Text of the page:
Barri echoes John’s spooky tales, adding: “I have heard of people being unable to get out of this room once they get inside. People definitely don’t ‘sleep’ in the room.”

John instructs me to rap on the crooked door with the wooden cane he hands to me.

After each knock, I call out to ask: “Is anybody there?”

Flash … staircase spook photographed again

I am not sure I want to know the answer but apparently showing respect is the way to prevent being spooked.

Caroline, who spent her childhood in the Ancient Ram, says: “I have only ever slept in this room once — and I wouldn’t again.

“The carers have said they hear things moving around when they are in the upstairs part of the house and are too scared to use the toilet alone.

“When we first got carers in to help with my dad, five months ago when he broke his leg, they would come for 15 minutes three times daily. But with them being too frightened to come, I’ve put CCTV cameras all over the property to keep an eye on everything and make sure Dad is OK.

“Despite it all working out well, I am afraid of angering the spirits by messing with their environment.”

Not afraid … Ancient Ram Inn owner John Humphries

The empty stare of the taxidermy and religious paraphernalia in the house do nothing to ease my concerns and there are rumours of guests needing to be exorcised after a night’s stay.

Caroline says: “The first clear written record we have of the inn is in 1145. It is even in the Domesday Book. But it’s listed as going back to time immemorial, so it could actually be a lot older. It was once used by priests to keep their slaves and workers who helped construct the St Mary Church.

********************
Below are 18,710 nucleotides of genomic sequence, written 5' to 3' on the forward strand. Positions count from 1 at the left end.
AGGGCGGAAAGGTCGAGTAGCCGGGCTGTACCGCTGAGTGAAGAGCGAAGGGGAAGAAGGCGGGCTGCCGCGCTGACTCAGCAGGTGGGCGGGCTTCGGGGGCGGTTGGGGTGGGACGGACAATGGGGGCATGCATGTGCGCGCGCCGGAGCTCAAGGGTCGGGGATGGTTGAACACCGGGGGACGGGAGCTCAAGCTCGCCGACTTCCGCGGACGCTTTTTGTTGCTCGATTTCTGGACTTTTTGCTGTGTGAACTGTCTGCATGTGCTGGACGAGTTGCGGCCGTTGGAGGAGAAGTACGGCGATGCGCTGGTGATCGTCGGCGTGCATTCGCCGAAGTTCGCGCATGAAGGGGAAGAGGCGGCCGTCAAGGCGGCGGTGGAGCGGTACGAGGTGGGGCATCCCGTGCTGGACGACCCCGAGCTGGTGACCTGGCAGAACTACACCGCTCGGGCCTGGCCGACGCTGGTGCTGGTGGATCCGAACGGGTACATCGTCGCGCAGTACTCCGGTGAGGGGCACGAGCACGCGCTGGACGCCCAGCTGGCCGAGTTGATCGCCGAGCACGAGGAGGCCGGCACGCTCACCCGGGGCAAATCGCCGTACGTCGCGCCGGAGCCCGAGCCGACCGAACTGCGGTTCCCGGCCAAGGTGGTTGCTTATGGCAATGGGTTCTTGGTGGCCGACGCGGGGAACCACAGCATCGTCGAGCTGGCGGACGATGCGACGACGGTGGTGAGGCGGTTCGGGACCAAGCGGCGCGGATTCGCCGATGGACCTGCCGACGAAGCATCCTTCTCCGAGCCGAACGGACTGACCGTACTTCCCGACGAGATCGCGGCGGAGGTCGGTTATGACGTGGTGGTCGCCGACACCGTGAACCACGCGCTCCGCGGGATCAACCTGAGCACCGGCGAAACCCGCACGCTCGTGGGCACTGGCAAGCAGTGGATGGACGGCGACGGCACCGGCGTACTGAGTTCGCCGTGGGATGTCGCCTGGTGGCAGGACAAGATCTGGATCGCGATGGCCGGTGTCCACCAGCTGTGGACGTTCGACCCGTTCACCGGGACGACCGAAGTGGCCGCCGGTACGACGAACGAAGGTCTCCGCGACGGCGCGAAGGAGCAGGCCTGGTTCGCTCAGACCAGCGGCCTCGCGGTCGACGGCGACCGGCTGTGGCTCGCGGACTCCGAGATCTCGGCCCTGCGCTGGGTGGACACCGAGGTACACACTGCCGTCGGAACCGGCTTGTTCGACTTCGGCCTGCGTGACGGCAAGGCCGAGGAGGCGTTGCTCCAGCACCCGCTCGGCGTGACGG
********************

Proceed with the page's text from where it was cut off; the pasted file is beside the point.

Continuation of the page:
“In 1930, the inn was bought by Maurice de Bathe and it’s had a few private owners since then. Dad bought it for just over £2,600 in 1968.

“It’s also built on the intersection of two ley lines, which people believe have high spiritual energy.

“We’ve traced the lines back and they go all the way through the centre of Stonehenge.”

Some local people tell me they cross the road to walk as far away from the property as possible.

And despite my initial scepticism, the legend of the Ancient Ram Inn seems more than just hocus-pocus.

Before we leave, I pick up John’s copy of the Bible for reassurance. He warns: “You be careful driving out of here. Many visitors say they have problems with their cars after a night at the Ram.”

I check my brakes before turning out of the drive. But on the main road, a sack of potatoes flies off the back of a truck and lands in front of my car. I swerve and just miss it.

It has been a weird 24 hours and I am feeling shaken and left wondering if I did annoy the ghosts at The Ancient Ram Inn.

One thing I know for sure, though, is that I am not going to stay any longer to find out.

Gloucestershire and Stroud councils and Network Health Care were contacted for a response. All refused to comment on individual cases.

‘TV crew man was dragged off his feet’

Hunter ... Yvette Fielding

Hunter … Yvette Fielding

“GHOSTS walking through walls, demonic entities getting into bed with you and open graves in the front room. The Ancient Ram Inn is my kind of place to spend the night,” writes Most Haunted TV presenter YVETTE FIELDING.

“In 2005 I took the team from Most Haunted to this allegedly haunted inn. When we arrived we were met by the owner John who told us, in no uncertain terms, that as we crossed the threshold we were to say ‘Hello’ and to show no disrespect.

“One of the crew, Stuart, forgot to say ‘hello’ and lived to regret his mistake.

“When the lights were turned off in the house we all went into a room that housed a lot of junk and boxes.

“Within seconds Stuart was dragged off his feet and seemingly pulled on to the floor. He lay curled up in the foetal position and just screamed. Something was hitting him and wouldn’t stop.

“The next morning Stuart showed us his bruises. They were all over his torso.

“A couple of weeks later his hair started falling out and he handed in his resignation.”